Coleman grew up in Tallahassee wanting to play football at Florida State. Not even a solid senior season at nearby Florida High School, which had been located just beyond Dick Howser Stadium, that resulted in recruiting calls could sway Coleman.
"Schools were looking at me. I could have gone some places – just about any Division II school I wanted to," Coleman said.
"I was going to go to FAMU, but Coach Jeff Bowden called me in my senior year and asked me if I wanted to walk on. Then, when I got accepted to go to Florida State, I figured, ‘Hey, if I'm going to grind, I might as well grind with the team I've always wanted to a part of.' So I came and took my chances here. I knew I could play with these guys."
In fact, Coleman, a 6-foot, 220-pound sophomore, turned out to be a key contributor at fullback for the Seminoles this spring as injuries slowed both Torrance Washington and B.J. Dean. . Coleman was voted the Top Non-Scholarship Player on offense and also earned the unit's Most Improved and Big Hitter Award.
Quite the trifecta.
"It's just a great feeling," Coleman said.
"All you can do is go out and try to compete for a job. We've got great people at the fullback position. I look up to those guys. Last year, not getting much playing time, I just focused on learning the offense, following B.J. Dean and Torrance. This spring, I just came out with the mentality that I'm going to grind it out, to get on the field with those guys."
Coleman and Washington, in fact, are good friends. The two squared off against each other in high school as Washington starred at perennial power Madison County High School. Coleman was a two-way standout at fullback and linebacker for the Seminoles, who used to play their home games at Mike Long Track. The new school – and football field – is located in Tallahassee's Southwood area.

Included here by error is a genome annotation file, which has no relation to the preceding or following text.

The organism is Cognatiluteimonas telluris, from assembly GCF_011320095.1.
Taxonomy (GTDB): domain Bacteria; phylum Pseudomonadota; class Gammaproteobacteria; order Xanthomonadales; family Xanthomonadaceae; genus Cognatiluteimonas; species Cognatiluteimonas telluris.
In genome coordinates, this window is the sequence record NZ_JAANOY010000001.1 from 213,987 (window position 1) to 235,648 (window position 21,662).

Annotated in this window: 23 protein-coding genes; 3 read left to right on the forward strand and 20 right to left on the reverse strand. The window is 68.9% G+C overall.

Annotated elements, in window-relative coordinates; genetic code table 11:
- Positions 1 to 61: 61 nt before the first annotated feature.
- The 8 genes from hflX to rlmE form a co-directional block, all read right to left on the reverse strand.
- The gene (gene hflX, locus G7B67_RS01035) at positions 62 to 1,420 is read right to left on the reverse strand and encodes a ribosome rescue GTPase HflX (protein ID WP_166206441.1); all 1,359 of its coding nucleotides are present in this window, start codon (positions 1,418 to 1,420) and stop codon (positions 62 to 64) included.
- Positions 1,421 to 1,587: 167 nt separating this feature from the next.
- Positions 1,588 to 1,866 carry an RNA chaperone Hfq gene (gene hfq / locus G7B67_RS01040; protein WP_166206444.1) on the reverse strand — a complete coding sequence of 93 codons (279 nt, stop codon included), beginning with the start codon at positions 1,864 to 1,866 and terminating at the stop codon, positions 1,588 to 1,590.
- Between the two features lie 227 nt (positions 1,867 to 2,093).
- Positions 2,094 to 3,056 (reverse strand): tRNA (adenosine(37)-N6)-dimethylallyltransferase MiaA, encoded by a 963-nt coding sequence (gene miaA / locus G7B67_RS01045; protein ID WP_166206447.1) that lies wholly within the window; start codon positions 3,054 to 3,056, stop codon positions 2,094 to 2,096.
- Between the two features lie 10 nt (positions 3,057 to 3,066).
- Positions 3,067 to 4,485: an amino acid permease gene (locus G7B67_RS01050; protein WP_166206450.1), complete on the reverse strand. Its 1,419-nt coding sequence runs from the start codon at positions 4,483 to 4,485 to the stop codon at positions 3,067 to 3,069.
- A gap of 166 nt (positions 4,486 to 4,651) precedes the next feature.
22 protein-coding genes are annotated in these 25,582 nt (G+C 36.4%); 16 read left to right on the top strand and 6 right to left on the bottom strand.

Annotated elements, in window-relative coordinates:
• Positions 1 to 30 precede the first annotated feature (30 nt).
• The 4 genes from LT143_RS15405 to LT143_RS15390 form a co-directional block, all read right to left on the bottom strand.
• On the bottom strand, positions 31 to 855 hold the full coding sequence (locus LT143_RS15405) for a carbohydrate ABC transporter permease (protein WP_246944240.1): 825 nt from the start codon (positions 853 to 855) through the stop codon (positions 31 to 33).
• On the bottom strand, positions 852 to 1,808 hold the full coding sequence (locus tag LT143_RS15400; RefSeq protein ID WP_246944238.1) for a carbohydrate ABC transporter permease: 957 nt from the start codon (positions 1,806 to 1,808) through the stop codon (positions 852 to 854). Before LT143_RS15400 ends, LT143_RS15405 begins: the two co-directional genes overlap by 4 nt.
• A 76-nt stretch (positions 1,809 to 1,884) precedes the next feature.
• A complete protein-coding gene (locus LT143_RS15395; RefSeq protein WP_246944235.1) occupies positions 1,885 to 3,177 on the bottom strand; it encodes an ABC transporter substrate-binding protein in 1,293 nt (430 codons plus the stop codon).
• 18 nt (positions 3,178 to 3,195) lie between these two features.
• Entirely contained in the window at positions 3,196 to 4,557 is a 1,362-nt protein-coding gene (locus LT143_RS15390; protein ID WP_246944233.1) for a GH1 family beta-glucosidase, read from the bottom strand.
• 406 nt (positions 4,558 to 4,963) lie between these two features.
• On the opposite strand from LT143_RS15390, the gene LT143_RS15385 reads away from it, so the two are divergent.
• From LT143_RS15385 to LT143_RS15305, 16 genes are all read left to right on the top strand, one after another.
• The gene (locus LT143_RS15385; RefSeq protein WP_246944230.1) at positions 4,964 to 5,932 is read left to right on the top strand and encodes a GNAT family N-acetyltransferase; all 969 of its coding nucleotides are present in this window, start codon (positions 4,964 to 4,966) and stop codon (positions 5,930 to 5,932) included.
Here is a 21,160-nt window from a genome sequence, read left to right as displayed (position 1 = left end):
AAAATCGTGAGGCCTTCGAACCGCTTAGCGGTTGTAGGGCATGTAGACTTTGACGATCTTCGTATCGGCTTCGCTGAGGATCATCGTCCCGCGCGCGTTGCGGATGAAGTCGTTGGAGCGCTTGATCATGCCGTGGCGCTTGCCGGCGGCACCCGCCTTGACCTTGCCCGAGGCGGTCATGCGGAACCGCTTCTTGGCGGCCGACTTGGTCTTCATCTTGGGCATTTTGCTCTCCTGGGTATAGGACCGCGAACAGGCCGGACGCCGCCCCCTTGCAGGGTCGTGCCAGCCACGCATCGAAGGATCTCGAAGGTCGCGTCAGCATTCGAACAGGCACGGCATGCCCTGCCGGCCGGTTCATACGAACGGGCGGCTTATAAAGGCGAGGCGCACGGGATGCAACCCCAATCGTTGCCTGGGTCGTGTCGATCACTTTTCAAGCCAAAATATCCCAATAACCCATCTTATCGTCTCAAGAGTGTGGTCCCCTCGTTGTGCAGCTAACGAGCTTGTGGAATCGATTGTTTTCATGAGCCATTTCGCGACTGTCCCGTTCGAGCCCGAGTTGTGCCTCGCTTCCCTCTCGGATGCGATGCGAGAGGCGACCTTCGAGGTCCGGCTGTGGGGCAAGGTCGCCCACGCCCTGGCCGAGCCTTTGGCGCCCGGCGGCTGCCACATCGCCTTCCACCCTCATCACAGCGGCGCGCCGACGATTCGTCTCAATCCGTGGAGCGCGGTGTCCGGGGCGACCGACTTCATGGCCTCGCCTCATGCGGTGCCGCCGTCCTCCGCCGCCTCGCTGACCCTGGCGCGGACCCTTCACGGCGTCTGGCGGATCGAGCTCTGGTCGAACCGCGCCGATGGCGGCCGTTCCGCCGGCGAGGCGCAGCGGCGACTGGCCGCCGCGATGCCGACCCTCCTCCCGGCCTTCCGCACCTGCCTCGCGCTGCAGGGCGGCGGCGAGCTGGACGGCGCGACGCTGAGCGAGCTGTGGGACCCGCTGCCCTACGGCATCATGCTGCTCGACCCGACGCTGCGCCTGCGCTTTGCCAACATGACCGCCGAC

Coleman said it was difficult to see Washington go down with a knee injury, though it provided him ample opportunities to shine.
"Me and Torrance are real good friends – we competed against each other in high school.," Coleman said. "He went to Madison, I went to Florida High, so we were in the same district, played each other. I love him like a brother, and to see him go down was tough. But when he went down, I just had to pick up where we left off. If that happens in the season, there can't be any slack."
Colemam made sure there wasn't any slack this spring.
"I was really surprised that the coaches had so much confidence in me," said Coleman, who played sparingly last season and did not have a carry.
"I've always had the talent, but it felt great that the coaches had so much confidence in me, and to let me run the ball. I knew I had the blocking ability. They knew I was hard-nosed, from last year, but they didn't probably expect this. I didn't even expect myself to play this well, but it just happens sometimes. It's a great gift."
While Coleman could very well end up on scholarship at some point, he understands the key to being a walk-on is confidence and faith. That's why he elected to remain in town to play for the Seminoles. He also doesn't have to look very far for inspiration since walk-ons-made-good are part of FSU folklore.
Last season, former walk-on defensive back Jared Hetzel played in all 13 games and led the team in fumbles recovered (three) and was second in the Atlantic Coast Conference in that category.
"It's a really humbling experience," Coleman said.
"The walk-on's mentality is to have confidence. You come here knowing that you were as good as these other guys in high school, but for whatever reason you didn't get the recognition, or the team you wanted to didn't give you the looks. So maybe you're looked down upon.
"Other guys have those All-World accolades, and you don't have that. A lot of guys let that intimidate them. But I have people like Andre Wadsworth – who's active in the church I attend, Morningstar – he came and talked to me. He was a walk-on, and he became the highest-drafted player in Florida State history. He just told me to keep my head up, and Corey Simon told me to keep my head up, Pete Boulware, Clay Shiver, all these men just looked out for me. Paul Irons gave me scriptures to read, to build my confidence. People just carried me through it. It was never just me. People helped me out a whole lot. If it wasn't for them, I would have crumbled. I know it."